In a sign of the steady and sure progress being made by renewables, the federal Energy Regulatory Commission (FERC) in the US has estimated that over 97% of the new generation capacity added in the US in the first quarter of 2022 was solar and wind energy. However, in terms of generation, the two added upto over 24%.
Building further on its estimates of high 'probability' additions in wind and solar , which it places at 78,416 MW for the next 3 years, would lead to additions of over 2 .2 GW each month from here on. High probability is as opposed to a pipeline off almost 180 GW. So if the pipeline was to convert, then existing capacity of over 72 GW would easily more than double in three years. However, with the impact of tariffs, higher prices and supply side disruptions still roiling the markets, a significant level of capacity is already in doubt.
Data from the International Energy Agency (IEA) on the other hand, indicates that renewable energy sources (including residential solar) increased their electrical output in Q1 by 18.3% compared to the same period a year earlier, and provided 24.4% of total U.S. electrical generation. In March alone, renewables hit 27.8%.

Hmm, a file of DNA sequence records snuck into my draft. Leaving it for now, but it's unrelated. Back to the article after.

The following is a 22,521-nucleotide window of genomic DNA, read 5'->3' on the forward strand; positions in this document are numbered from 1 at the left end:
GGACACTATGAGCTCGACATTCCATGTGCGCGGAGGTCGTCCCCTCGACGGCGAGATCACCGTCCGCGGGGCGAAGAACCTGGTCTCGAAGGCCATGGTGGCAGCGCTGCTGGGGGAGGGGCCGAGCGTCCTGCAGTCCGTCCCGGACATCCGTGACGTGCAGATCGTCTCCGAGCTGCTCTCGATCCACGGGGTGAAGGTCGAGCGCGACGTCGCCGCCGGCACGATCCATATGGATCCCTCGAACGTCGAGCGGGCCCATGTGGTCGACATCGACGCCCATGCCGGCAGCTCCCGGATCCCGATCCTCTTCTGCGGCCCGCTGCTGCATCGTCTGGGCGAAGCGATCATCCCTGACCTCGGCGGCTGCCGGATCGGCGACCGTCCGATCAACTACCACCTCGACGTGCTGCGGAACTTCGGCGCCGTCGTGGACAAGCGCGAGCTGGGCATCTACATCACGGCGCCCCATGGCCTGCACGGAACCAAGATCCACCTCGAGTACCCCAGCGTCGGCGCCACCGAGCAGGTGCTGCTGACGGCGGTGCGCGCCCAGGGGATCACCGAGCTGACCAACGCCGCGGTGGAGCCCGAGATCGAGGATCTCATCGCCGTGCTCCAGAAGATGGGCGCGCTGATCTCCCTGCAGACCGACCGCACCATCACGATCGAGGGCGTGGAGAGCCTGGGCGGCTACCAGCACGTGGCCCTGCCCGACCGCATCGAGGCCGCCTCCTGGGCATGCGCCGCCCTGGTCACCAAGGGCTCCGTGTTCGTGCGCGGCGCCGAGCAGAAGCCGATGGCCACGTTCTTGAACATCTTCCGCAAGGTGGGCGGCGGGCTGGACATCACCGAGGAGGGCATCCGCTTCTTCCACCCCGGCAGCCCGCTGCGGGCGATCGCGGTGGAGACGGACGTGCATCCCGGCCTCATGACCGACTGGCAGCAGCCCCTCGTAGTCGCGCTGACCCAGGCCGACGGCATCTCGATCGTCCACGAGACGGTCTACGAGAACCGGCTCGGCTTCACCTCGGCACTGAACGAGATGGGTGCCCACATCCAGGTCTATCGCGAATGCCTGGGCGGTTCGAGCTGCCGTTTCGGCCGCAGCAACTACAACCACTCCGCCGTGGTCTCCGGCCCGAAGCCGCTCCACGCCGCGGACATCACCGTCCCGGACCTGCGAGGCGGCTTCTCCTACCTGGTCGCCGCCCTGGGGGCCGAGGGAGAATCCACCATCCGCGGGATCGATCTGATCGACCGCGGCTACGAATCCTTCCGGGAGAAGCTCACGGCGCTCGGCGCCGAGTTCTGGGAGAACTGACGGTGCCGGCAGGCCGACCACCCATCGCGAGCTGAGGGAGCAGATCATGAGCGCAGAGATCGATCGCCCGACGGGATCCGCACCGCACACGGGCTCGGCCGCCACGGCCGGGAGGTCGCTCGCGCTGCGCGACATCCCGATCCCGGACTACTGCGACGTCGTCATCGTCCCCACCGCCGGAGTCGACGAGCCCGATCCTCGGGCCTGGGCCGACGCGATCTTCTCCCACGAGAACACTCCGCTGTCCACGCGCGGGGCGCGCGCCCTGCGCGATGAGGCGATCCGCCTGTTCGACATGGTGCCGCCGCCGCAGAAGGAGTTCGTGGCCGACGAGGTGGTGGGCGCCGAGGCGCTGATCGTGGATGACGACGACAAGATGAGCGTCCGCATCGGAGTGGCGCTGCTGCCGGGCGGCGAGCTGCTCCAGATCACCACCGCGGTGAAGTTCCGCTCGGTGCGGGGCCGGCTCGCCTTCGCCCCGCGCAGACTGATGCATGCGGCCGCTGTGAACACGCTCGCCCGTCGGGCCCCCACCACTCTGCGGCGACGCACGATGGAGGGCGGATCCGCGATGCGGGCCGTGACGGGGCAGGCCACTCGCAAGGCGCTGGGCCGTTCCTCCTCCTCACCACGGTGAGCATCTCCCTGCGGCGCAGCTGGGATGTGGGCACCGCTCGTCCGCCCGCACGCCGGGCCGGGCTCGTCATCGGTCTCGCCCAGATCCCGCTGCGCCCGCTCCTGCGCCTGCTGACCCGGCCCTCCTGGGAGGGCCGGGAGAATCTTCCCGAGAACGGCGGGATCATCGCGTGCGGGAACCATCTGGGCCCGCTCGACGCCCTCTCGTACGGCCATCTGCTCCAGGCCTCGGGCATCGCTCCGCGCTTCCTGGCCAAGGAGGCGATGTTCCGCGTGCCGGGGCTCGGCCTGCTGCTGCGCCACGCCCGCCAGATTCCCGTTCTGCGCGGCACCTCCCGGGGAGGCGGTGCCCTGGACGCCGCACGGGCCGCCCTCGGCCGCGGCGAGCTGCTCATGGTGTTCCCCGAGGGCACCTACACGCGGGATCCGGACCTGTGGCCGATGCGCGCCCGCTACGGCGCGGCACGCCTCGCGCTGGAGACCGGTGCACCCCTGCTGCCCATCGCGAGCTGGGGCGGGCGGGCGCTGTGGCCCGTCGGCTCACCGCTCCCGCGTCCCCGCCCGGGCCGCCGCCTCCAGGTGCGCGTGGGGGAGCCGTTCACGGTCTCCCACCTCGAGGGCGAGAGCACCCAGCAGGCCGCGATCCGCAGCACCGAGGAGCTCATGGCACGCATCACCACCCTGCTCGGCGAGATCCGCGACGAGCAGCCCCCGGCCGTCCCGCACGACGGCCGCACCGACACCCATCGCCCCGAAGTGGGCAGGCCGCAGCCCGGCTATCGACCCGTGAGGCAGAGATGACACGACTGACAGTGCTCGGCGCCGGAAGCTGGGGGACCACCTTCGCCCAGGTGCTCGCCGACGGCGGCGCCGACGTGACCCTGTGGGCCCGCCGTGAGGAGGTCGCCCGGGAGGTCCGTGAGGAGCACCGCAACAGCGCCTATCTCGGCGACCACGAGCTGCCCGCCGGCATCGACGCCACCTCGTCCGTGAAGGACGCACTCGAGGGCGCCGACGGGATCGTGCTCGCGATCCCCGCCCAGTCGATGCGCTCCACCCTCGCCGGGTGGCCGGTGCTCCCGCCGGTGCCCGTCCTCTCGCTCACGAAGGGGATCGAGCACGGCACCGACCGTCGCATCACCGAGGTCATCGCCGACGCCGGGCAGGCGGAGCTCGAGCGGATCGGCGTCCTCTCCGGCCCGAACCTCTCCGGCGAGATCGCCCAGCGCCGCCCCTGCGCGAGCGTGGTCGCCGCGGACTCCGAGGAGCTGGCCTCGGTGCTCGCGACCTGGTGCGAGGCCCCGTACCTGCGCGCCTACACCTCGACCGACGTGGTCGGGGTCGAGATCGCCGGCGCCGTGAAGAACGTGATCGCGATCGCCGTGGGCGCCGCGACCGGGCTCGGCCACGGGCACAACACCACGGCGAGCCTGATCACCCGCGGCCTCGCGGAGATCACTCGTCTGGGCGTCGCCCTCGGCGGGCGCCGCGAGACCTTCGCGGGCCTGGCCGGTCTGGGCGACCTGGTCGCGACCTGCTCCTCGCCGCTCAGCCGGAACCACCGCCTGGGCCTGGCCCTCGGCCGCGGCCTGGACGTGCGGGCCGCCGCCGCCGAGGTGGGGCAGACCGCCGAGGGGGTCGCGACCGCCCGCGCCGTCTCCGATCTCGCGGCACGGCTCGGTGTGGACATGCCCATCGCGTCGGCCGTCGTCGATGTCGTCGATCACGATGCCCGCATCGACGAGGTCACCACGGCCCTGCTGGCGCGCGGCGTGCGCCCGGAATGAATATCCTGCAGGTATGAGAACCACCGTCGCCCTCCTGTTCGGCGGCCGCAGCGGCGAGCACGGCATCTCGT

For the quarter, electrical generation by solar sources grew by 31.8% while wind increased by 22.9%. Renewables comfortably out-produced both coal and nuclear power by 16.4% and 30.3%, respectively.
Detractors have been skeptical of the ability of renewables backed capacity additions to meet rising demand, or even demand vacated by retiring coal and even nuclear plants. A consensus seems to be building in favour of preserving the remaining nuclear fleet at least, as gas prices rise higher and burning it for producing power increasingly seems like a poor decision cost wise and from a sustainability perspective. Considering the many other areas where use of gas remains indispensable.